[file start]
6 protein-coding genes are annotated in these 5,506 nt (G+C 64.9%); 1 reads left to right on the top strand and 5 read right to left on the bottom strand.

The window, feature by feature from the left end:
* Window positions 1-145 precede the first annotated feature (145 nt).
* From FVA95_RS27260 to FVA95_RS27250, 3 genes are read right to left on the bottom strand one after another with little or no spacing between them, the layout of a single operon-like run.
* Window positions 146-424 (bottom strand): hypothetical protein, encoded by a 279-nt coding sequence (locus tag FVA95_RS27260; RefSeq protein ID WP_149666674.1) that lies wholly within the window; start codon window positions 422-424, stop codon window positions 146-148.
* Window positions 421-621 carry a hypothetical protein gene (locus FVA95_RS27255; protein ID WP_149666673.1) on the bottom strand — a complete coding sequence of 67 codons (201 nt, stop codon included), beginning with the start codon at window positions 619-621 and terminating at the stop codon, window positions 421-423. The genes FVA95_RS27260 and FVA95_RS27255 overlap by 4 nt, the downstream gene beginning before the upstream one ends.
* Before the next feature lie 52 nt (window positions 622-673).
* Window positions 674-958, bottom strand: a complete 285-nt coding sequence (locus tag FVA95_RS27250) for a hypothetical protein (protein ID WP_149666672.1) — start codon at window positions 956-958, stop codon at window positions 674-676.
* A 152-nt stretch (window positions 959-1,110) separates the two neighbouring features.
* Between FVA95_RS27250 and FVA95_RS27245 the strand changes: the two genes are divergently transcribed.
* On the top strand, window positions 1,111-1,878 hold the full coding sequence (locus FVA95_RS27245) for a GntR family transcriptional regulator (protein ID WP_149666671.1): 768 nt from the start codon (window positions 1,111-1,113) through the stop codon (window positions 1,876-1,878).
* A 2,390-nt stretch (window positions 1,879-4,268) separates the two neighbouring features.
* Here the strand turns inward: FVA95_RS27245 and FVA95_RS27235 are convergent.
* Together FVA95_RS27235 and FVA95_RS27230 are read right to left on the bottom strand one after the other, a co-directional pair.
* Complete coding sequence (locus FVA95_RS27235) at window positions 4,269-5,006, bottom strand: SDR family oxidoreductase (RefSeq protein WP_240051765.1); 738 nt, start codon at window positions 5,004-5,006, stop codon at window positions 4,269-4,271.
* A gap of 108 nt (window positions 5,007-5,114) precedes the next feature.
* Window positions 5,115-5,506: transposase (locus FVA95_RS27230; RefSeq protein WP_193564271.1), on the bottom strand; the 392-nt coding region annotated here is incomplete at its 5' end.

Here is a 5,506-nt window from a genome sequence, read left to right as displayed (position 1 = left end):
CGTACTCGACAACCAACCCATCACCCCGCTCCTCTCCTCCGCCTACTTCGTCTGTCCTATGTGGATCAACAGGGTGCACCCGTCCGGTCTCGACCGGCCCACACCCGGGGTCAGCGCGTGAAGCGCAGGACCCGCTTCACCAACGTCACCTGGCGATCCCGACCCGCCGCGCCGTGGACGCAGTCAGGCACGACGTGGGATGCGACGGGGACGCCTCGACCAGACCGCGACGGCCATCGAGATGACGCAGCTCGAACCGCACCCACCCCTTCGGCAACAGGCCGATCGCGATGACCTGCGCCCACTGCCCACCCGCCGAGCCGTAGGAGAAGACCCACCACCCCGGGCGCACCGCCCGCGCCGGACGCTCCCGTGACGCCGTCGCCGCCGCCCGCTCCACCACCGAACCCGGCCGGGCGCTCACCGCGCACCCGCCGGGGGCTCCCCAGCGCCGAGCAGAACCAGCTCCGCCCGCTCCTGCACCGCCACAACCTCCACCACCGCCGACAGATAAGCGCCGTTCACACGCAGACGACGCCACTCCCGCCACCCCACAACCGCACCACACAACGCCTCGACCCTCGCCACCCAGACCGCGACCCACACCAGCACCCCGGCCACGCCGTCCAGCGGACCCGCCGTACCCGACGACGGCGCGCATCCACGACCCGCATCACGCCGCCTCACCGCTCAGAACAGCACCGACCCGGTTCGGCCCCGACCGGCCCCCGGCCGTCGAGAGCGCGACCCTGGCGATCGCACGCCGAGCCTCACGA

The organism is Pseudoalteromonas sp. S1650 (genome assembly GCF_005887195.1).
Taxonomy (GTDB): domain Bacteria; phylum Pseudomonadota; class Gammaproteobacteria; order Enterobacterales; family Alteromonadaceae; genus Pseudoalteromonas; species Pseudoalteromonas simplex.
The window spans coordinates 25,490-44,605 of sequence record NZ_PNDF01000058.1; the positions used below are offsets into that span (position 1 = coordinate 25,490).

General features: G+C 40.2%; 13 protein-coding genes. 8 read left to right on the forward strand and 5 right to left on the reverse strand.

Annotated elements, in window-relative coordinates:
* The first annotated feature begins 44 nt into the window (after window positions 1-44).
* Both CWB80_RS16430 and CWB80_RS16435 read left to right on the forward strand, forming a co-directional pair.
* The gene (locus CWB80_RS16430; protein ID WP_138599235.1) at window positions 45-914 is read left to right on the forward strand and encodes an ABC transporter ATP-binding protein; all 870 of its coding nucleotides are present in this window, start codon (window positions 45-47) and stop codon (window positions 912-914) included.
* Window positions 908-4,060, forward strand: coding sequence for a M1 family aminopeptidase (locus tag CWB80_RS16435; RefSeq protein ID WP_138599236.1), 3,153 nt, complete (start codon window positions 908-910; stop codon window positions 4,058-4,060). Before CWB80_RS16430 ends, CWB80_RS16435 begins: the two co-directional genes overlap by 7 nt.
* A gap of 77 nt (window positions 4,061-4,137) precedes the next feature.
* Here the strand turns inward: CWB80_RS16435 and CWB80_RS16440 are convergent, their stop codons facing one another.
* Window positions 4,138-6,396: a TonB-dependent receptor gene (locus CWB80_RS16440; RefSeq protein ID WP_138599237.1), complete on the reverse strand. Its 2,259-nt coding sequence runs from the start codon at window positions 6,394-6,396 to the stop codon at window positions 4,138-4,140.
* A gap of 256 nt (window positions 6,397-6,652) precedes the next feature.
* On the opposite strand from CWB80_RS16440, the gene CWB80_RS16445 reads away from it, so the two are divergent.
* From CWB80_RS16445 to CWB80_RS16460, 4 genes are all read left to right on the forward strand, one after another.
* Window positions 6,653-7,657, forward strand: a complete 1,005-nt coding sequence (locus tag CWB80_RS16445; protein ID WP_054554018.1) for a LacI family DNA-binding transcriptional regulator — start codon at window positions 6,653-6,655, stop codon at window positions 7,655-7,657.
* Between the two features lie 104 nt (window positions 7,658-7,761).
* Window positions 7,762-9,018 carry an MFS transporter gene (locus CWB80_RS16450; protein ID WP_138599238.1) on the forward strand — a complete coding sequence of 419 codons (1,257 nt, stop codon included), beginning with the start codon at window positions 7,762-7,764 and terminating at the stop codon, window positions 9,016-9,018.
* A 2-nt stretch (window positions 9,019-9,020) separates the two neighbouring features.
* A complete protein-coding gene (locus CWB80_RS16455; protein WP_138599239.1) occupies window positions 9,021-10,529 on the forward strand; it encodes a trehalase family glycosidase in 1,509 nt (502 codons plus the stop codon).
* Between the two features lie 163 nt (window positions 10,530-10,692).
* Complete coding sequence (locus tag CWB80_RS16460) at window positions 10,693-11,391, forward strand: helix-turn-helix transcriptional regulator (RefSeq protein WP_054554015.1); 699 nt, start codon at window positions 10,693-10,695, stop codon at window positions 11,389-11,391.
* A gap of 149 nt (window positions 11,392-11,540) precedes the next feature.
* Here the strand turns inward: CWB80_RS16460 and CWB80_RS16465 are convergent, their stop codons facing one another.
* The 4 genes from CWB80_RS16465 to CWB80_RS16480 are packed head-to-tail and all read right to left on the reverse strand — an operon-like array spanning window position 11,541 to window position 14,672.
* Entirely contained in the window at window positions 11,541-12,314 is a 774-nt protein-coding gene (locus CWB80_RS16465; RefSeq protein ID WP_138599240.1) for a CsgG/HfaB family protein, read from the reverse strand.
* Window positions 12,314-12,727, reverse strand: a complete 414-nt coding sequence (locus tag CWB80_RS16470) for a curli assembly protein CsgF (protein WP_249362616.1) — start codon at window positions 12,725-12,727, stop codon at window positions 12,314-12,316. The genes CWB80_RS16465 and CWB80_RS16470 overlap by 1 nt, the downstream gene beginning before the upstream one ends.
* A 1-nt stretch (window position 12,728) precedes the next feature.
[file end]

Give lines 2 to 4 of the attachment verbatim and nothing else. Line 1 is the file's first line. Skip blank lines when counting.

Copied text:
The window, feature by feature from the left end:
* Window positions 1-145 precede the first annotated feature (145 nt).
* From FVA95_RS27260 to FVA95_RS27250, 3 genes are read right to left on the bottom strand one after another with little or no spacing between them, the layout of a single operon-like run.